This is also true of many of the programs Glaeser criticizes for benefiting the elderly at the expense of the young. For example, public support for Social Security and Medicare differs very little by age. Similarly, it is far from clear that support for policies like occupational licensing and exclusionary zoning is correlated with age or other indicators of self-interest. It is likely that the persistence of these policies is due more to voter ignorance about their effects, than to self-interested calculations.
More generally, I think Glaeser somewhat overestimates the role of selfish voters and nefarious insiders in promoting dysfunctional policies in these areas, and understates the role of well-meaning but often ignorant voters and activists. Ironically, Glaeser has previously coauthored important work on how political divisions in the United States are often due to cultural and religious conflicts, rather than economic self-interest.
In his warnings about the dangers of millenial sympathy for socialism, Glaeser similarly overemphasizes the role of insider favoritism for elites as a downside of socialist policies, and understates the much greater risks of total or near-total government control of the economy, such as large-scale poverty, oppression, and mass murder. Currently fashionable "democratic socialism" poses many of the same dangers as earlier explicitly authoritarian versions.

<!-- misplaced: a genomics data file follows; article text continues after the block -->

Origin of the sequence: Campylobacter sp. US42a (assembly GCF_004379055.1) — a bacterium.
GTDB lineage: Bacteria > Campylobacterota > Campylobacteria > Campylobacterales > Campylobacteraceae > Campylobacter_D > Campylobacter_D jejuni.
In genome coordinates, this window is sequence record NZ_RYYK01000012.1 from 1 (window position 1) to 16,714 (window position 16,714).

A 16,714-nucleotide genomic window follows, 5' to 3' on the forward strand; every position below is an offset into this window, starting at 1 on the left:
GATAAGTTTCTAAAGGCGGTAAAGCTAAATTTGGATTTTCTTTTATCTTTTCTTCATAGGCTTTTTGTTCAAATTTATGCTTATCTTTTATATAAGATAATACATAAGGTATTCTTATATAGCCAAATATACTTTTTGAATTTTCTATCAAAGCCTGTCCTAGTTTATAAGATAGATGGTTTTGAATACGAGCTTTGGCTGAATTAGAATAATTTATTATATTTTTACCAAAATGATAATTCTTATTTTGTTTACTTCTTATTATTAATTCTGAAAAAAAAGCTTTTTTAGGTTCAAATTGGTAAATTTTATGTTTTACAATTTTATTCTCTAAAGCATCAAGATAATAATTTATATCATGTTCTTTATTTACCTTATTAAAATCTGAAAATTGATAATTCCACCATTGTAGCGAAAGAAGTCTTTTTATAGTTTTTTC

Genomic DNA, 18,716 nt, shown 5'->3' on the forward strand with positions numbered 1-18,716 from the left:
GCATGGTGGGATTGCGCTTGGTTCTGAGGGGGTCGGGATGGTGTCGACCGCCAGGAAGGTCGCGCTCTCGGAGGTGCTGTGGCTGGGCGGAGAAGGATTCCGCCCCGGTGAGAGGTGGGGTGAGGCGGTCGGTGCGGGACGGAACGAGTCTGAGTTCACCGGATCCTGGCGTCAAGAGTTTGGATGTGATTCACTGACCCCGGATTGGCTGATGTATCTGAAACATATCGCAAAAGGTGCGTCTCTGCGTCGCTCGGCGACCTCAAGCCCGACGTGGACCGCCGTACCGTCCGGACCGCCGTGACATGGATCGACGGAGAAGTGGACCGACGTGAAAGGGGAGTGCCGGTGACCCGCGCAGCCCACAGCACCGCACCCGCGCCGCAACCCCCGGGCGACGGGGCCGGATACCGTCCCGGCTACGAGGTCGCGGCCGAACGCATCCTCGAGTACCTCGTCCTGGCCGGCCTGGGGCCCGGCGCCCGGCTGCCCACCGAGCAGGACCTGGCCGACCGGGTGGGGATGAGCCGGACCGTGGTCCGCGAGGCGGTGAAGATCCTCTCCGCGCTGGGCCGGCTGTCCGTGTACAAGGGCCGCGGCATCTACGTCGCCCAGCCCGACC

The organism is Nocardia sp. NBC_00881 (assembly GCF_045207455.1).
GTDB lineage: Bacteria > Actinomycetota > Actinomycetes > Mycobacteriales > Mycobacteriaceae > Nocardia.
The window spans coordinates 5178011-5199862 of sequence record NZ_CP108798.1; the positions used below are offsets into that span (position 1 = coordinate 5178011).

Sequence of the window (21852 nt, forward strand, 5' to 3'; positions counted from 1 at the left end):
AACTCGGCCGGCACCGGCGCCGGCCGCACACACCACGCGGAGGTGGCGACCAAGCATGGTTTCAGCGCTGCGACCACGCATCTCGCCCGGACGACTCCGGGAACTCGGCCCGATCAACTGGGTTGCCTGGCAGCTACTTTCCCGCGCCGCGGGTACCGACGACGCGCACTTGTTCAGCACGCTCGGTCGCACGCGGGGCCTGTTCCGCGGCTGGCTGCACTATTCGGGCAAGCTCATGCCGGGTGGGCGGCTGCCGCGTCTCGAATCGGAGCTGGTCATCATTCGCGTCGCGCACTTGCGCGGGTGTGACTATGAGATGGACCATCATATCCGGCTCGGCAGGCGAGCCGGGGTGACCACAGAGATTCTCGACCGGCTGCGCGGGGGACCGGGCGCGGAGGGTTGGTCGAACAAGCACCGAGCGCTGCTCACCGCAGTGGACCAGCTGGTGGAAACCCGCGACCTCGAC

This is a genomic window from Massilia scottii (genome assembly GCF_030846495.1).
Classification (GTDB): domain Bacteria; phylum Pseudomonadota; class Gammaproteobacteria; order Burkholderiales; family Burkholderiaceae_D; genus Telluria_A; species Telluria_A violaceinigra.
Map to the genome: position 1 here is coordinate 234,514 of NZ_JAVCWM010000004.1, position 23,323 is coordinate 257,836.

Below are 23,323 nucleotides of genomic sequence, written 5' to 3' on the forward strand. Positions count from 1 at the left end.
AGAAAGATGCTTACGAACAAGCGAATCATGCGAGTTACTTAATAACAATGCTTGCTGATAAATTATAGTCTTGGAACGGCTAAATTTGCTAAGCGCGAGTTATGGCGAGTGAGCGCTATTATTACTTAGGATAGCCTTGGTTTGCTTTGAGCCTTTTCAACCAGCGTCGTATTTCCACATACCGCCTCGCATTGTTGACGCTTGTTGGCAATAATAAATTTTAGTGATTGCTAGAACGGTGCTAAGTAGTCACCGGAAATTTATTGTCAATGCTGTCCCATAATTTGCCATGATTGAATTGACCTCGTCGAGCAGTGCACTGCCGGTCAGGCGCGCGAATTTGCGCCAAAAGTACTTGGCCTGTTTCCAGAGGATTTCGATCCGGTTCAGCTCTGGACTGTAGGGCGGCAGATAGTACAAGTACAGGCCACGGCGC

Public ignorance may make it more difficult to enact many of Glaeser's preferred reforms. But success in such efforts is far from impossible, as shown by the recent successes of efforts to combat exclusionary zoning and reform occupational licensing, in several states.
The cultural and religious dimensions of current political conflict also suggest that Glaeser's "four freedoms" may not dissipate millenial sympathy for socialism as much as he hopes. That said, it is hard to deny that economic stagnation contributes to sympathy for socialism on the left and statist nationalism on the right. Expanding opportunity and economic growth could help curb both of these dangerous trends.
More importantly, Glaeser's reforms are worth pursuing because they are right, whether or not they will also have beneficial effects on public opinion. Expanding freedom and opportunity for the young and the poor is a vital moral imperative. And a more dynamic and open economy will also provide important benefits for many who are neither young nor poor themselves—including those of us who want to see greater opportunity for our children.